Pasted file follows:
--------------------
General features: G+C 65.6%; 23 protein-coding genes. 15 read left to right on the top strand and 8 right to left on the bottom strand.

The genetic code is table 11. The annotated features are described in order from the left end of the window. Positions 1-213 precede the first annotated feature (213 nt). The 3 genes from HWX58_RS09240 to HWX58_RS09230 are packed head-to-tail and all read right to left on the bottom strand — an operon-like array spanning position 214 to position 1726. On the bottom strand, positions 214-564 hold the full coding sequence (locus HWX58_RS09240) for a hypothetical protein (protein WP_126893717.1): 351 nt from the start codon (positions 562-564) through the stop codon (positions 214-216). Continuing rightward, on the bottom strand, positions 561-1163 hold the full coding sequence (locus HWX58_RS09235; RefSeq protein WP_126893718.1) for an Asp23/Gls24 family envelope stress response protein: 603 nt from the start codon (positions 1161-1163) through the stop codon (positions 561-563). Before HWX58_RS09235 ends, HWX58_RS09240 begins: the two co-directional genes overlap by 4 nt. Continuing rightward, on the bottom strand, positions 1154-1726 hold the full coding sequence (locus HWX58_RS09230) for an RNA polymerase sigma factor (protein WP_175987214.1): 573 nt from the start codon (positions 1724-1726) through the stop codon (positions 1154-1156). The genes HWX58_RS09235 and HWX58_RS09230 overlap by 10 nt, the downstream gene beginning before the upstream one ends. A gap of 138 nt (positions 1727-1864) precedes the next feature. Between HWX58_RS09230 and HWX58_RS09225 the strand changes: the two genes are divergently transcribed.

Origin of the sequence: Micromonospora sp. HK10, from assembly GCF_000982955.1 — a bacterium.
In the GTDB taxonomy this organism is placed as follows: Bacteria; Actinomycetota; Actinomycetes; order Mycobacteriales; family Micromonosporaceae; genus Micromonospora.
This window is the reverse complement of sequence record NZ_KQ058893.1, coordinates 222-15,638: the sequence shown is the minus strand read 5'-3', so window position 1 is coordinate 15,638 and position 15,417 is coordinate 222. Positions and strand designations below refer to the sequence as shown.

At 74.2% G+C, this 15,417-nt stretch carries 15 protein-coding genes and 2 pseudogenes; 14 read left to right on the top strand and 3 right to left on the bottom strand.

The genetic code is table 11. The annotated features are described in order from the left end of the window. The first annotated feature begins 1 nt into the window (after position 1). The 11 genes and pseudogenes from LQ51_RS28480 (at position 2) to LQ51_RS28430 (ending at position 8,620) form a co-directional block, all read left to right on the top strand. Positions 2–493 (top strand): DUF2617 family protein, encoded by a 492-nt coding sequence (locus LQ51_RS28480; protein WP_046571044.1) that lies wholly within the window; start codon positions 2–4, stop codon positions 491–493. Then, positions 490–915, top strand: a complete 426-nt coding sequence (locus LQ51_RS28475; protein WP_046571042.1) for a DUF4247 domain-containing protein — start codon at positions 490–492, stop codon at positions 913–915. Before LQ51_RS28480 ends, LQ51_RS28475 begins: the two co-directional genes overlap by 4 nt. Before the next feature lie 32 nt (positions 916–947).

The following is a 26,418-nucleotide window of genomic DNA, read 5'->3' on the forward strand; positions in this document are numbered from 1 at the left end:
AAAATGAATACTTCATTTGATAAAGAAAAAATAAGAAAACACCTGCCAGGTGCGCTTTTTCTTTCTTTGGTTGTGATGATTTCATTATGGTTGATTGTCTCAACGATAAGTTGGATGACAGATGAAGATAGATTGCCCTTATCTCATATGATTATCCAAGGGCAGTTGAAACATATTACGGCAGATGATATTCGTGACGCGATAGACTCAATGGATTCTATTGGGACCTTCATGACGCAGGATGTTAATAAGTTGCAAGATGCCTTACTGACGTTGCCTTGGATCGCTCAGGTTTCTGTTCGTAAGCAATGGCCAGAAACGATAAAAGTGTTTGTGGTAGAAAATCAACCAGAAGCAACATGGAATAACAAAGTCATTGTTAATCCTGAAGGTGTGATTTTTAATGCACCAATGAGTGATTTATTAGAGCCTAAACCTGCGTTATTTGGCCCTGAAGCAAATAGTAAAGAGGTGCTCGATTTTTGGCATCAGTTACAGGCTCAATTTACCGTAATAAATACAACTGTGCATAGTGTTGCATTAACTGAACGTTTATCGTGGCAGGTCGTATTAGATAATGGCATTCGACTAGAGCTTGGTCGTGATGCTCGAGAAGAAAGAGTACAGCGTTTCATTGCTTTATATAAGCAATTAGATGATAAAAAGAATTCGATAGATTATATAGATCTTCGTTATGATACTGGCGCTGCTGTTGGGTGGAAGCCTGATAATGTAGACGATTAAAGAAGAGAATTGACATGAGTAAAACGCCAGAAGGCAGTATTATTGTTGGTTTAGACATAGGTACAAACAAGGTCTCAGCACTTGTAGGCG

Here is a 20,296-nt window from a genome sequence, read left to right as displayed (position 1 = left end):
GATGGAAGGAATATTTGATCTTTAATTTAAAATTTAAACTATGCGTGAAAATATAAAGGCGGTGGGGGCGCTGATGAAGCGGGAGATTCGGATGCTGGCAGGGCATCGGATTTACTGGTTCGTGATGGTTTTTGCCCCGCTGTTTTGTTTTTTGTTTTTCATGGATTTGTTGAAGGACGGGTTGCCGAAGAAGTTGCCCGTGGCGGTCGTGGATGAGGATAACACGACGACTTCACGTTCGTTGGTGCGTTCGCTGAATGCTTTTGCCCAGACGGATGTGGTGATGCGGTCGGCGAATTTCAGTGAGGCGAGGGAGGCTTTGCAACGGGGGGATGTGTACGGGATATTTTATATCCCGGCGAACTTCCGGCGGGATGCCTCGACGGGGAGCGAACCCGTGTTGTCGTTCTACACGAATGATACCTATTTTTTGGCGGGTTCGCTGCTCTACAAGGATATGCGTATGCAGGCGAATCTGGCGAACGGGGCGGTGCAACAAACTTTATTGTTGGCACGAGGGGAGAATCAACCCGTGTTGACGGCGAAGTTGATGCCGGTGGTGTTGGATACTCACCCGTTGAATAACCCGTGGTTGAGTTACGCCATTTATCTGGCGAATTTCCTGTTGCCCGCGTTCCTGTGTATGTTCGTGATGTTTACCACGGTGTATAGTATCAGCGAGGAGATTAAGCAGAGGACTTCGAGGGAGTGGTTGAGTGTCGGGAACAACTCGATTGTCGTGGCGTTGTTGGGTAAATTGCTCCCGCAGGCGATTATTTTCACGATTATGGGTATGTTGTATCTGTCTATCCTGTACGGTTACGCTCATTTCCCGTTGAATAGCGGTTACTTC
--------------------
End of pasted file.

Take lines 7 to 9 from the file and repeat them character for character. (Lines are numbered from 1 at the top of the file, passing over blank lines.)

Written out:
The genetic code is table 11. The annotated features are described in order from the left end of the window. The first annotated feature begins 1 nt into the window (after position 1). The 11 genes and pseudogenes from LQ51_RS28480 (at position 2) to LQ51_RS28430 (ending at position 8,620) form a co-directional block, all read left to right on the top strand. Positions 2–493 (top strand): DUF2617 family protein, encoded by a 492-nt coding sequence (locus LQ51_RS28480; protein WP_046571044.1) that lies wholly within the window; start codon positions 2–4, stop codon positions 491–493. Then, positions 490–915, top strand: a complete 426-nt coding sequence (locus LQ51_RS28475; protein WP_046571042.1) for a DUF4247 domain-containing protein — start codon at positions 490–492, stop codon at positions 913–915. Before LQ51_RS28480 ends, LQ51_RS28475 begins: the two co-directional genes overlap by 4 nt. Before the next feature lie 32 nt (positions 916–947).

The following is a 26,418-nucleotide window of genomic DNA, read 5'->3' on the forward strand; positions in this document are numbered from 1 at the left end:
AAAATGAATACTTCATTTGATAAAGAAAAAATAAGAAAACACCTGCCAGGTGCGCTTTTTCTTTCTTTGGTTGTGATGATTTCATTATGGTTGATTGTCTCAACGATAAGTTGGATGACAGATGAAGATAGATTGCCCTTATCTCATATGATTATCCAAGGGCAGTTGAAACATATTACGGCAGATGATATTCGTGACGCGATAGACTCAATGGATTCTATTGGGACCTTCATGACGCAGGATGTTAATAAGTTGCAAGATGCCTTACTGACGTTGCCTTGGATCGCTCAGGTTTCTGTTCGTAAGCAATGGCCAGAAACGATAAAAGTGTTTGTGGTAGAAAATCAACCAGAAGCAACATGGAATAACAAAGTCATTGTTAATCCTGAAGGTGTGATTTTTAATGCACCAATGAGTGATTTATTAGAGCCTAAACCTGCGTTATTTGGCCCTGAAGCAAATAGTAAAGAGGTGCTCGATTTTTGGCATCAGTTACAGGCTCAATTTACCGTAATAAATACAACTGTGCATAGTGTTGCATTAACTGAACGTTTATCGTGGCAGGTCGTATTAGATAATGGCATTCGACTAGAGCTTGGTCGTGATGCTCGAGAAGAAAGAGTACAGCGTTTCATTGCTTTATATAAGCAATTAGATGATAAAAAGAATTCGATAGATTATATAGATCTTCGTTATGATACTGGCGCTGCTGTTGGGTGGAAGCCTGATAATGTAGACGATTAAAGAAGAGAATTGACATGAGTAAAACGCCAGAAGGCAGTATTATTGTTGGTTTAGACATAGGTACAAACAAGGTCTCAGCACTTGTAGGCG